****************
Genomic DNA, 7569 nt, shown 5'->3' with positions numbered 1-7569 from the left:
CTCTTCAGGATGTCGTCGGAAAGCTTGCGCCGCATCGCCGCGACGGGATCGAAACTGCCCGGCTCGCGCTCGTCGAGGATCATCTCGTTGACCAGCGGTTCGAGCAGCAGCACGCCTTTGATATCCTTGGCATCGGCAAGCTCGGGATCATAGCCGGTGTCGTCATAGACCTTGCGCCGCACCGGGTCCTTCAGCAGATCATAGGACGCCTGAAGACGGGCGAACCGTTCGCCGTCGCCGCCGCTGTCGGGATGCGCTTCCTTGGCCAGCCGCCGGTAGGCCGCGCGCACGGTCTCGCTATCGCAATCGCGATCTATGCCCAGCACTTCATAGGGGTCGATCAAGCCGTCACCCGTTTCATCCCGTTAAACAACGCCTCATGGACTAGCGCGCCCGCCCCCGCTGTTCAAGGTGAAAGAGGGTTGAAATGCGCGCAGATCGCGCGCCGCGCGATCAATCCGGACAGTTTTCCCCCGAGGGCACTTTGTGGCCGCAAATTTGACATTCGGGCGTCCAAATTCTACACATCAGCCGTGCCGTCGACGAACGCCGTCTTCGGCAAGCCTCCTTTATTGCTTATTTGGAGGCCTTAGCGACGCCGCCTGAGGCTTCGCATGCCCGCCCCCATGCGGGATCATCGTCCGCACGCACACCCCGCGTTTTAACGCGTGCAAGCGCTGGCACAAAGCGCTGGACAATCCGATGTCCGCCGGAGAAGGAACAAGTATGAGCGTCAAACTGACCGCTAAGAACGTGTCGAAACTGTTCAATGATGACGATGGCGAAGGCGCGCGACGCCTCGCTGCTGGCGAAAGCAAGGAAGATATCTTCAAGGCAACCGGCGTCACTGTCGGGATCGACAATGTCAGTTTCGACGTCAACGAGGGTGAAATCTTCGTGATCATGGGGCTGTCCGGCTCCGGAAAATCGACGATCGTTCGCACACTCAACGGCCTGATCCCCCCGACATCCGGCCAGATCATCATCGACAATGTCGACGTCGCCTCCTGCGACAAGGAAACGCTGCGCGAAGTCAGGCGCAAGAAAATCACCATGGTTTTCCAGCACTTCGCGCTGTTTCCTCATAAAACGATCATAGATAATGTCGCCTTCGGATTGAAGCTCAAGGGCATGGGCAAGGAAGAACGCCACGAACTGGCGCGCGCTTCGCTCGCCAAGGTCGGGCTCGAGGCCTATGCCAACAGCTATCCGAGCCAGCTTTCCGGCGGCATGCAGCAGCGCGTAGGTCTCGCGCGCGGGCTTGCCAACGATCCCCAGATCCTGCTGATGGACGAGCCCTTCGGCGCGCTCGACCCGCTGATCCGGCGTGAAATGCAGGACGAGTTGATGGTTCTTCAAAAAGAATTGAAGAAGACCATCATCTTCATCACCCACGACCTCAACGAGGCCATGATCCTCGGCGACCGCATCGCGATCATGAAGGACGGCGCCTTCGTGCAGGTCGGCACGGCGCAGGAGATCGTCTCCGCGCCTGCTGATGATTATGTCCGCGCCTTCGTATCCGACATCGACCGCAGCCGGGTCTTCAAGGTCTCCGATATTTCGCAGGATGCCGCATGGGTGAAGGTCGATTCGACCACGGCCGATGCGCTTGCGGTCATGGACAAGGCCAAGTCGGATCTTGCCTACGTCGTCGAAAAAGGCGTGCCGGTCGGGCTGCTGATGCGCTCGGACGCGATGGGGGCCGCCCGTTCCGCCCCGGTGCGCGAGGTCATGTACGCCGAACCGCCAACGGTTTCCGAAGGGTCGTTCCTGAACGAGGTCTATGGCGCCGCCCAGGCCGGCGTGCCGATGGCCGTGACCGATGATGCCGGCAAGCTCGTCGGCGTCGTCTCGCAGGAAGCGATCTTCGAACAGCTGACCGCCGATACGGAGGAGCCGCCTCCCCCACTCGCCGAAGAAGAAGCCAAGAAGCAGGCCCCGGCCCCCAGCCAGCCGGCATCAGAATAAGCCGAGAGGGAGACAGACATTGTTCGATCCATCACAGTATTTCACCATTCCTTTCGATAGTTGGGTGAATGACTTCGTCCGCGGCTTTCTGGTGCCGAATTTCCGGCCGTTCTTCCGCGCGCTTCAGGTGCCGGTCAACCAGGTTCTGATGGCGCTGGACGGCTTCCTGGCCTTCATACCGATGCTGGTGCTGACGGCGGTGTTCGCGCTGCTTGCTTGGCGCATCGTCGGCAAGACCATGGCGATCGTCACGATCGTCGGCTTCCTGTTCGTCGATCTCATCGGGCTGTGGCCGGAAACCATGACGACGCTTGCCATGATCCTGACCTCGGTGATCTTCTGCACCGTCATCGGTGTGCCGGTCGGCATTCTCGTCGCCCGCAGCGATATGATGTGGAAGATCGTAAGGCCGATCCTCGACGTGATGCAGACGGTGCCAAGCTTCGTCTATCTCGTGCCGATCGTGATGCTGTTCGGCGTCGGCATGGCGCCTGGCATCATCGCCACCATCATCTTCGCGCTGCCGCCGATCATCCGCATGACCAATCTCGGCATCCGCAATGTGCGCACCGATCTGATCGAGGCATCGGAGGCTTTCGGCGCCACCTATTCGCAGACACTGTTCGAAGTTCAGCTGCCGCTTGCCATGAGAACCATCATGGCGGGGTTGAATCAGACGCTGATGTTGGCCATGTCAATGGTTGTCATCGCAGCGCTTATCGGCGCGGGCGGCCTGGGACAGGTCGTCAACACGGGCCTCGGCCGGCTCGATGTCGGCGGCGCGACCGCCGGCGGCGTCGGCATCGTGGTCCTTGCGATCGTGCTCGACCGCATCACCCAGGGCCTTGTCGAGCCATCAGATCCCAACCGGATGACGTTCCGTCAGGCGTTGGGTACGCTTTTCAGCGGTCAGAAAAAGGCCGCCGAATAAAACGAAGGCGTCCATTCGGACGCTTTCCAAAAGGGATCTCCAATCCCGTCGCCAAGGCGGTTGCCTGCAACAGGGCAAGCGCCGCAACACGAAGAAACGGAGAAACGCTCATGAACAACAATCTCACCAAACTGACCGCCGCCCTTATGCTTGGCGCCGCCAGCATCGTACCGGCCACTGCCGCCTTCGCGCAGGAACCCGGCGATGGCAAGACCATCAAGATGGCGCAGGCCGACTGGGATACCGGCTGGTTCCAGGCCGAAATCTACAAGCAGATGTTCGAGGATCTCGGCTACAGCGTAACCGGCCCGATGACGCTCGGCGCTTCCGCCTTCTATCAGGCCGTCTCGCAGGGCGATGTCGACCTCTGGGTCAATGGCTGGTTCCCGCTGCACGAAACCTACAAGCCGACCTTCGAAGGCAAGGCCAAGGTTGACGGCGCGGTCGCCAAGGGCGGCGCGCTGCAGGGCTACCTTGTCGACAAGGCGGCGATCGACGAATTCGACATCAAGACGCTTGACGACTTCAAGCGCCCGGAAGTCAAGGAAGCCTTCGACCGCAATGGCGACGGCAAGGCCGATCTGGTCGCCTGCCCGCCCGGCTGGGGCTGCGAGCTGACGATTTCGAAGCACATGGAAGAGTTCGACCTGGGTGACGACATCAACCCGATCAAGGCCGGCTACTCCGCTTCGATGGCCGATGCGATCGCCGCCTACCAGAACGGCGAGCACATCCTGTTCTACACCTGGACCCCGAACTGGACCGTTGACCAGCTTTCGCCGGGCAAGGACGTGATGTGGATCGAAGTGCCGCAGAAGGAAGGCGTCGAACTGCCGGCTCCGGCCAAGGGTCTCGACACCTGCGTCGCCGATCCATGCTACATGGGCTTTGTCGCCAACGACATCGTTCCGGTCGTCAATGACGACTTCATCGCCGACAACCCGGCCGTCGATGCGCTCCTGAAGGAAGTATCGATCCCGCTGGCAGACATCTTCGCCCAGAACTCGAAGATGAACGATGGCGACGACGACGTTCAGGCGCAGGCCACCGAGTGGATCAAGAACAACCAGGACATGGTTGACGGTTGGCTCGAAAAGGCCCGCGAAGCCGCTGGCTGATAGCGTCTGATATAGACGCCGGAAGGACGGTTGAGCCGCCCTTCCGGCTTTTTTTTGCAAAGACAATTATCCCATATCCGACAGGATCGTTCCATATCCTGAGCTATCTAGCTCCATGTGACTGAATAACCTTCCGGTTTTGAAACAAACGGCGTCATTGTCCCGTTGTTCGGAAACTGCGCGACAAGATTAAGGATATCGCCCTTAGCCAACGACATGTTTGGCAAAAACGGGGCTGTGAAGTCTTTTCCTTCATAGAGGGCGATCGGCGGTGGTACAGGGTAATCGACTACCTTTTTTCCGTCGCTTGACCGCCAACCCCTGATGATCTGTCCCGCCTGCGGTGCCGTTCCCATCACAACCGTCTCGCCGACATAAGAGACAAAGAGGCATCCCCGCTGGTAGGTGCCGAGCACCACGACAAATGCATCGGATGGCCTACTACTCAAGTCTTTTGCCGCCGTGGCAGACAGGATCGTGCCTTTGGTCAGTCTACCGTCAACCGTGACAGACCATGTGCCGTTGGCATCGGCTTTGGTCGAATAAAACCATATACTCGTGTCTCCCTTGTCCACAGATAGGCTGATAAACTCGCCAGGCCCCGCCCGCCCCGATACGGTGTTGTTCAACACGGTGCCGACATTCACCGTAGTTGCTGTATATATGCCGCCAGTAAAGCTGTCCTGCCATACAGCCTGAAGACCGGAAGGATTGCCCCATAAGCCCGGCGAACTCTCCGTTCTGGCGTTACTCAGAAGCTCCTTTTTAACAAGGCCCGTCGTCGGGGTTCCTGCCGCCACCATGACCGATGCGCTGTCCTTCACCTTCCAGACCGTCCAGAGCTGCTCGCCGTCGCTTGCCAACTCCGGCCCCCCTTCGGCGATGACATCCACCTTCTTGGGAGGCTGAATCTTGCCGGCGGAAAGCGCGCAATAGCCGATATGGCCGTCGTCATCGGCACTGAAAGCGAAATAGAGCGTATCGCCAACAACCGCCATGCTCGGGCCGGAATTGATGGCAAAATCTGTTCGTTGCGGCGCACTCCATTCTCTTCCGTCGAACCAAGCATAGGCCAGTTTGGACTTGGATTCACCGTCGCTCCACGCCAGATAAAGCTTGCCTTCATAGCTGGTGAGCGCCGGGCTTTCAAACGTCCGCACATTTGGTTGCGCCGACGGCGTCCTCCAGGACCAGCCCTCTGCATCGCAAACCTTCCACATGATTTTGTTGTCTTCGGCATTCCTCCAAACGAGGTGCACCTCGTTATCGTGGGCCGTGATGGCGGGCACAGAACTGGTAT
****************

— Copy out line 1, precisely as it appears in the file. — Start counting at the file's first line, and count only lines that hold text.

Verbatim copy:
Genomic DNA, 7569 nt, shown 5'->3' with positions numbered 1-7569 from the left: